Human Terrains: Identity, Geography, Politics

April 10th, 11th, 12th, 2015

Keynote speech by Jasbir Puar

Master class by Marlon Ross

Taxonomy and tribe; gender and globe; state, sex, and system. We’re categorization machines: it would sound like a weak generalization if it weren’t such a persistent impulse. We survey exteriors and interiors. We reform law and language in a quest to codify identity. The more terrain we successfully chart, the wider, deeper, more tortuous we find the human landscape. How manifold are the ways we can map our worlds?

The University of Virginia Department of English is seeking graduate student conference papers dealing broadly with the human and the geopolitical. We welcome papers that work with texts and media from any historical period, particularly those that investigate questions of global and local identities, transnational networks, and geographic spaces physical and imagined. We invite our presenters to explore subjects such as:

Submit 250-300 word abstracts to by January 30, 2015. Please include a brief academic biography, including your name, email address, and academic affiliation. Presentations should be 20 minutes in length (about 8-10 double-spaced pages).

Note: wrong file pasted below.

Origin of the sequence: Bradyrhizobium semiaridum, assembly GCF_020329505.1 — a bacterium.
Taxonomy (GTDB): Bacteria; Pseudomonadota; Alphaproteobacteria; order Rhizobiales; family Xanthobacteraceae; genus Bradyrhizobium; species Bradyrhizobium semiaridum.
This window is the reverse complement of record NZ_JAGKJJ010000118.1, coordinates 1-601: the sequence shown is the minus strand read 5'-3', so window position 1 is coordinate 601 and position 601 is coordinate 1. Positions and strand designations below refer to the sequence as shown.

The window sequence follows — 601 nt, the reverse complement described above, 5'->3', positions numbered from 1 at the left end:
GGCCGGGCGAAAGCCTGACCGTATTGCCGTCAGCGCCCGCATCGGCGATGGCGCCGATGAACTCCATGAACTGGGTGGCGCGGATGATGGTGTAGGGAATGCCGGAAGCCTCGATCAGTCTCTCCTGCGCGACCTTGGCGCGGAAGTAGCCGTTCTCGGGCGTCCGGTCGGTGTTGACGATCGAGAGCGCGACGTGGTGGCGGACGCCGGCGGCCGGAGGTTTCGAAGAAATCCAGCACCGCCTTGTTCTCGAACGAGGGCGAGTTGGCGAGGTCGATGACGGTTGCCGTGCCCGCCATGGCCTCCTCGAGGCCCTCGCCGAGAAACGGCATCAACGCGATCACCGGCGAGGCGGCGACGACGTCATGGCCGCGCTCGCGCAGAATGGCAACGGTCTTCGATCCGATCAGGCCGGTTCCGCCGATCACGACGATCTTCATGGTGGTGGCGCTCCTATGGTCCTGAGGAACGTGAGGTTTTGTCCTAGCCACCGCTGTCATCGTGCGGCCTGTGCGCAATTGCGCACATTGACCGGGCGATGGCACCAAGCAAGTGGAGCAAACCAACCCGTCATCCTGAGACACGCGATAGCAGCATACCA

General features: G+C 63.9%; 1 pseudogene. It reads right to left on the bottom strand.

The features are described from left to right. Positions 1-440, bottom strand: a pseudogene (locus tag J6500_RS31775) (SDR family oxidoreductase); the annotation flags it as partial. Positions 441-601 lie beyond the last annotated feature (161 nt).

Jasbir K. Puar is Associate Professor of Women’s and Gender Studies at Rutgers University. She is the author of Terrorist Assemblages: Homonationalism in Queer Times (Duke University Press 2007), and the forthcoming monograph Affective Politics: States of Debility and Capacity (Duke University Press, 2014) which takes up questions of disability in the context of theories of bodily assemblages that trouble intersectional identity frames. Her research interests span critical ethnic studies, cultural studies, feminist globalization studies, immigration and diasporas, queer studies, sexualities studies.

Master class presenter Marlon Ross is a professor in the University of Virginia department of English. He is the author of Manning the Race (New York University Press, 2004) and The Contours of Masculine Desire (Oxford University Press, 1989).